The Early Modern Center (EMC) at the University of California, Santa Barbara has received a second grant from the National Endowment for the Humanities to continue building its English Broadside Ballad Archive. The EMC will use the award of $350,000 to catalog the Roxburghe collection of English broadside ballads and post them on the Internet in their original form. The ballads, which currently reside in the British Library, number in the thousands and most date back to the 17th century. The ballads are rhymed accounts on a variety of topics, including sensational news events, which satisfied the public's hunger for news and gossip in much the same way tabloid magazines and newspapers do today.
An earlier NEH grant awarded to the Early Modern Center in 2005 enabled the research unit within the Department of English at UCSB to catalog, record tunes, and post detailed facsimile transcriptions of the more than 1,800 ballads in the Samuel Pepys collection (http://www.emc.english.ucsb.edu/ballad_project), which is housed in the Pepys Library at Magdalene College in Cambridge, England. Eventually, the English Broadside Ballad Archive at UCSB will include all extant ballads from about 1500 to 1800.
Often composed by anonymous writers, the ballads were set to popular folk tunes and were sung on street corners and other public places. Copies of the lyrics––commonly known as broadsides because they were printed on one side of a single broad sheet of paper––were distributed by the singers and posted for viewing just about anywhere, including bookstalls, alehouses, and private residences. In addition to the texts and the titles of the music to which the lyrics should be sung, these broadsides also featured detailed woodcut illustrations.
"The Roxburghe is second only to the Pepys as the largest collection of 17th-century black letter––or gothic style––ballads," said Patricia Fumerton, professor of English and director of the English Broadside Ballad Archive.
While the Pepys collection was maintained by one person, the Roxburghe collection has a history of many owners, which makes it more difficult to catalog. Established in the early 17th century by Robert Harley, Earl of Oxford, it made its way, in 1773, to Thomas Pearson who bound them into two albums. The Duke of Roxburghe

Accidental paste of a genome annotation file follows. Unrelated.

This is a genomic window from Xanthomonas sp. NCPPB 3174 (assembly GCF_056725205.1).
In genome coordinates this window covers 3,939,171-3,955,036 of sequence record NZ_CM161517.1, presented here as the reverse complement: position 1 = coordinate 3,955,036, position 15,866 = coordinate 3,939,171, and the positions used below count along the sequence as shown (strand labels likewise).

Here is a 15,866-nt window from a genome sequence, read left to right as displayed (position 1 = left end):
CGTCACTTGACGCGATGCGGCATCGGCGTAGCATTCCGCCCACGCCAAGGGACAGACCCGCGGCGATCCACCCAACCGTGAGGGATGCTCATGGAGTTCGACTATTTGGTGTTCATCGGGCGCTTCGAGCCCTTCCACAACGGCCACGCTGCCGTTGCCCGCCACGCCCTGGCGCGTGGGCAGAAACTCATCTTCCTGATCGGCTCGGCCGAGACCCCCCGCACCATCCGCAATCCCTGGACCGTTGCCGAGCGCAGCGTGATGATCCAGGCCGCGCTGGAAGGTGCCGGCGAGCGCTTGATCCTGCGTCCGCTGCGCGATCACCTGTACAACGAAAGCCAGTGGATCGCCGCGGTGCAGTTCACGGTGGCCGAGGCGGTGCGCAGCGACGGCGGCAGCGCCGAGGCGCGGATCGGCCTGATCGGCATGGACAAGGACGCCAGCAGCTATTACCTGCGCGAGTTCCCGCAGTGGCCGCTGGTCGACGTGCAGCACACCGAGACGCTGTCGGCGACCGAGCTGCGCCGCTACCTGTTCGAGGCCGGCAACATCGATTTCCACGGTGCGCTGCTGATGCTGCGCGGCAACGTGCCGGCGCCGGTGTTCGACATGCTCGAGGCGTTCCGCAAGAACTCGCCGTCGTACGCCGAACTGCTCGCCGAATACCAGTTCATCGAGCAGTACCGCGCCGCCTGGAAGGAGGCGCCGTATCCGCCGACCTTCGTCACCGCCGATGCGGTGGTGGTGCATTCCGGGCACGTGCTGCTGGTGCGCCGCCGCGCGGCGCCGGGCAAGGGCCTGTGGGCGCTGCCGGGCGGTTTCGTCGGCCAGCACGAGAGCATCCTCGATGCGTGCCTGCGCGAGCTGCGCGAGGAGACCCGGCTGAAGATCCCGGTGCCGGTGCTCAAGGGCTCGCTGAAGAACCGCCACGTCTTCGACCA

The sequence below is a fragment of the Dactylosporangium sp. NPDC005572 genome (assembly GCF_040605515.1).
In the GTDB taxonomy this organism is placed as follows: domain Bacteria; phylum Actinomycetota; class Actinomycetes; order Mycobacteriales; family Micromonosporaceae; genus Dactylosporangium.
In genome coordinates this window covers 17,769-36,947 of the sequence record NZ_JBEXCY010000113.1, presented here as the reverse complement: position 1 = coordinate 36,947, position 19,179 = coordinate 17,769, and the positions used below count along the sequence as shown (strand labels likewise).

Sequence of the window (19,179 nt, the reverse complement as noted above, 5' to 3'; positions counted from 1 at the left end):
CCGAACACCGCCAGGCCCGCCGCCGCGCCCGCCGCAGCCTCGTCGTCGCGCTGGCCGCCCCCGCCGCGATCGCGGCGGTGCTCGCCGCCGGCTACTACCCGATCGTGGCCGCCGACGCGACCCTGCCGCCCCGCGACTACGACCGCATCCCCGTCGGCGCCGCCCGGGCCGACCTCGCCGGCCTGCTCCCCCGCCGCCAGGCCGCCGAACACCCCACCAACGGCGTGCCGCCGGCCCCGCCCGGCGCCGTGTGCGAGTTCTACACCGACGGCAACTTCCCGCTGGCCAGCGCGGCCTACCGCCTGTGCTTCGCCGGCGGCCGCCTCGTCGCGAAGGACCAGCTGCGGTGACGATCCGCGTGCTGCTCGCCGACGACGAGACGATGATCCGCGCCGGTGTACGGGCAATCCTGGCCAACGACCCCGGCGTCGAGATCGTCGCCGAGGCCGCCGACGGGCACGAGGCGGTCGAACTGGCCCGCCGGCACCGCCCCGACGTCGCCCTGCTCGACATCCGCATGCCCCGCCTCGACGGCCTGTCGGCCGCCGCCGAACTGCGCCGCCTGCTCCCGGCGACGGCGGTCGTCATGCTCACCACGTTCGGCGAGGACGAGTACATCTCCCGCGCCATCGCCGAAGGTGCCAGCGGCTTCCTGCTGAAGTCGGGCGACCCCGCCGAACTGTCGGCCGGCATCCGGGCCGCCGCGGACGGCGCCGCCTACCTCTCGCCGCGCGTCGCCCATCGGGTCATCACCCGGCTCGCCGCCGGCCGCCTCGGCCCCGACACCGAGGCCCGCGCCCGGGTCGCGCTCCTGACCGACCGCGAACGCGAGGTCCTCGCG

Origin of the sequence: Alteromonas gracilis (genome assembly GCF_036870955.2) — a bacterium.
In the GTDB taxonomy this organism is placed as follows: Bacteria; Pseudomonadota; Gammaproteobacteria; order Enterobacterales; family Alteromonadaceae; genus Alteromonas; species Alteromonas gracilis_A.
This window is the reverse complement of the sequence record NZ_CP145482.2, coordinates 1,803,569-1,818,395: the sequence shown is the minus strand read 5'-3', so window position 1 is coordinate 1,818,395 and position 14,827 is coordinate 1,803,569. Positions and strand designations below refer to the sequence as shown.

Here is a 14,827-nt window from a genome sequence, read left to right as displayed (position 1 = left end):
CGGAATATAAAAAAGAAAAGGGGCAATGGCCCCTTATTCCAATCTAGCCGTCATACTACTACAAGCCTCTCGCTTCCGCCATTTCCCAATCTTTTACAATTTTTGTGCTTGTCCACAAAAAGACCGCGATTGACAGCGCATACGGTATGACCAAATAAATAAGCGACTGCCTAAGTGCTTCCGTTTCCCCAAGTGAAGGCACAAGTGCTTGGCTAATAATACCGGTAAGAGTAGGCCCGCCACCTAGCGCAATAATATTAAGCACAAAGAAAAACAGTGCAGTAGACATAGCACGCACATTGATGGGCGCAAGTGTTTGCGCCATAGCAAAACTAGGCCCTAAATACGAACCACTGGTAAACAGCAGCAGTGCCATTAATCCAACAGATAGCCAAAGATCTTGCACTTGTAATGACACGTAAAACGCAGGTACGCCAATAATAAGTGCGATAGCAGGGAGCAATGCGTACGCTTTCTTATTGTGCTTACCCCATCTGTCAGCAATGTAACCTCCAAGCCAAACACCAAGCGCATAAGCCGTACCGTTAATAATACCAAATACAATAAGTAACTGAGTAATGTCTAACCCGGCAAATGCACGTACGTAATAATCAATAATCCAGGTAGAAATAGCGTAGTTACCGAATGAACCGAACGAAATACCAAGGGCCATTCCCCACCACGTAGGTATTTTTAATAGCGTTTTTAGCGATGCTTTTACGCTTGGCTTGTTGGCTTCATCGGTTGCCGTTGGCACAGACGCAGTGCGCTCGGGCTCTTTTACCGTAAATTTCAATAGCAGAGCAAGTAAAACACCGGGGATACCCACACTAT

purchased the collection in 1788 and added a third volume. Benjamin Haywood Bright who acquired the collection in 1813, added a fourth volume, and in 1845 the entire collection was purchased by the British Museum (now the British Library).
"The Roxburghe collection is not as big as the Pepys, but it's gone through more hands," said Fumerton. "The challenge will be to grapple with what happened to the ballads as they went from owner to owner. The third volume, for instance, is split between two books and partway through the first book the border ornament changes. And, of course, everyone pastes the ballads on the page differently."
Until recently, accessing original broadside ballads has been a challenge for scholars. Because of their fragility––they were printed on cheap, degradable paper––collections have become carefully guarded treasures. In fact, the original ballads in the Roxburghe collection are never made available for public viewing. In addition, the ballads themselves are extremely difficult to read due to the crude printing process used to create them, and their thick black-letter––or gothic––type style.
Fumerton works closely with a team of UCSB graduate and undergraduate students to transcribe the black-letter font into easily readable white letter––or Roman––type, and then to insert the transcribed text within the ornamental frame of the original image. Visitors to the English Broadside Ballad Archive on the Web can see facsimiles of the original ballads as well as facsimile transcriptions, which preserve the ornamental look of the original broadside while showing the text itself in modern print. In addition, the site provides audio recordings of the ballads (usually sung a cappella as they would have been on the street), background essays that place them in a cultural context, and a search function that allows readers to find specific ballads quickly and easily.